Independent TribuneUncategorized Andrea Falden – Winston-Salem, NC

Andrea Falden – Winston-Salem, NC

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Take it from someone who’s in her mid-twenties: there isn’t enough information about the “quarter-life” crisis.  It’s an enigma of a phenomenon and sometimes it feels more like a disease.  This may sound depressing, but never fear: At least diseases have symptoms and many even have cures.  I think one of the best things you can do for yourself if you’re in your twenties is learn the symptoms and self-diagnose.  If you’ve moved past your twenties, congratulations! However, I still recommend that you think back (no matter how far back you have to go) and decide if you, indeed, had a quarter-life crisis.  It may just put your current life into perspective.  Below is a list of three quarter-life crisis symptoms, but make sure you read until the very end for the good news! Otherwise, you may be like my mom who only read the first part and thought I needed to go into treatment.

Symptom 1: On the day of college graduation, you’re crying just as hard as you were when you were born.

As someone about to catch the quarter-life crisis disease, you don’t want to leave your college womb and you feel like you’re being forced out, much like a baby being pushed out into the world.  The college had four years of labor pains, and here you are the results of its labor.  You and your friends may have plans and feel like you can go out into the world and show what you’ve learned, but let me tell you, this may just be a cover.  Readers who have recently graduated, beware! This is one of those symptoms that will more than likely lie dormant and rear it’s ugly head as time passes…

Symptom 2: Forget feeling like a baby.  You feel old.

Now to those readers who’ve reached the mark of greatness and have surpassed their twenties, please do not take offense to my usage of the term “old.”  There’s nothing wrong with getting older, but there’s something wrong when you feel like you’re aging much faster than you are.  What happened to being able to stay up until three in the morning? Why do teenagers and college students seem to be staring at you like you’re their chaperone when you walk into a club or go see that hot new music artist in person? Why does it feel wrong to blast hip-hop in your car on the way to an important business meeting? You know you have this symptom when you feel torn between a fun life and a responsible one.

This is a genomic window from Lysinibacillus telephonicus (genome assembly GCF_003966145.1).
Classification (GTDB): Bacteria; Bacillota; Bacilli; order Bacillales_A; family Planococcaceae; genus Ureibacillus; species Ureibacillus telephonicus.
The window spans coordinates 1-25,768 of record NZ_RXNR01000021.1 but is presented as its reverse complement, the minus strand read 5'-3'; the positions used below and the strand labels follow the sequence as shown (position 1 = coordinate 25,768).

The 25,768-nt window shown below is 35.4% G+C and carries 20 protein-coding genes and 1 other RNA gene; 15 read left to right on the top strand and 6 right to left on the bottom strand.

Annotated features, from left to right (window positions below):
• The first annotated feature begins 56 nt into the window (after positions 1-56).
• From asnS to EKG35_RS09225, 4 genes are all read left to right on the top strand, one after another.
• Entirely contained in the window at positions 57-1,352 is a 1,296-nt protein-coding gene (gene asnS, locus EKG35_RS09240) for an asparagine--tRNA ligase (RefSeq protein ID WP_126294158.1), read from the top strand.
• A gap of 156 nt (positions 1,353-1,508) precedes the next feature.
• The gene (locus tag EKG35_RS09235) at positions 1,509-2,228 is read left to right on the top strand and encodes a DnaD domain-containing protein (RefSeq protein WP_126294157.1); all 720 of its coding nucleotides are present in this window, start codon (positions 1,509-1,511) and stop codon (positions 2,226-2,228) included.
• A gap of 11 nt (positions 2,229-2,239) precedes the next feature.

Symptom 3: You feel like your life plans have somehow completely missed the mark or that somehow the mark of a great life has completely missed you.

It’s bound to happen: You don’t get that dream job right out of college.  You decide graduate school isn’t for you, and you end up living with your parents while you figure things out.  You don’t get that husband by the age of 27 and that child by the age of 30.  Yes, unfortunately this symptom is very easy to detect, and I think we’ve all suffered from it at some point.

So where do we go from here? I’m not sure if there is a be-all “cure” to the quarter-life crisis, but I can say in all earnestness that it’s not a harmful disease.  The quarter-life crisis may make you feel panicked, concerned, and fearful, but it can also make you feel a sense of excitement.  This is a time in your life to explore who you are and what you can be to the world.  Sure, you’ll make mistakes along the way, but some of the greatest findings in history have occurred because of someone’s mistakes.  Most importantly, take comfort in the fact that this is, in fact, a phenomenon, and you are not alone.  So I leave those who are currently experiencing a quarter-life crisis with the inspiration to hang in there and push through.  After all, the mid-life crisis awaits us in twenty or more years, and at least there’s plenty of information out there about that one. 


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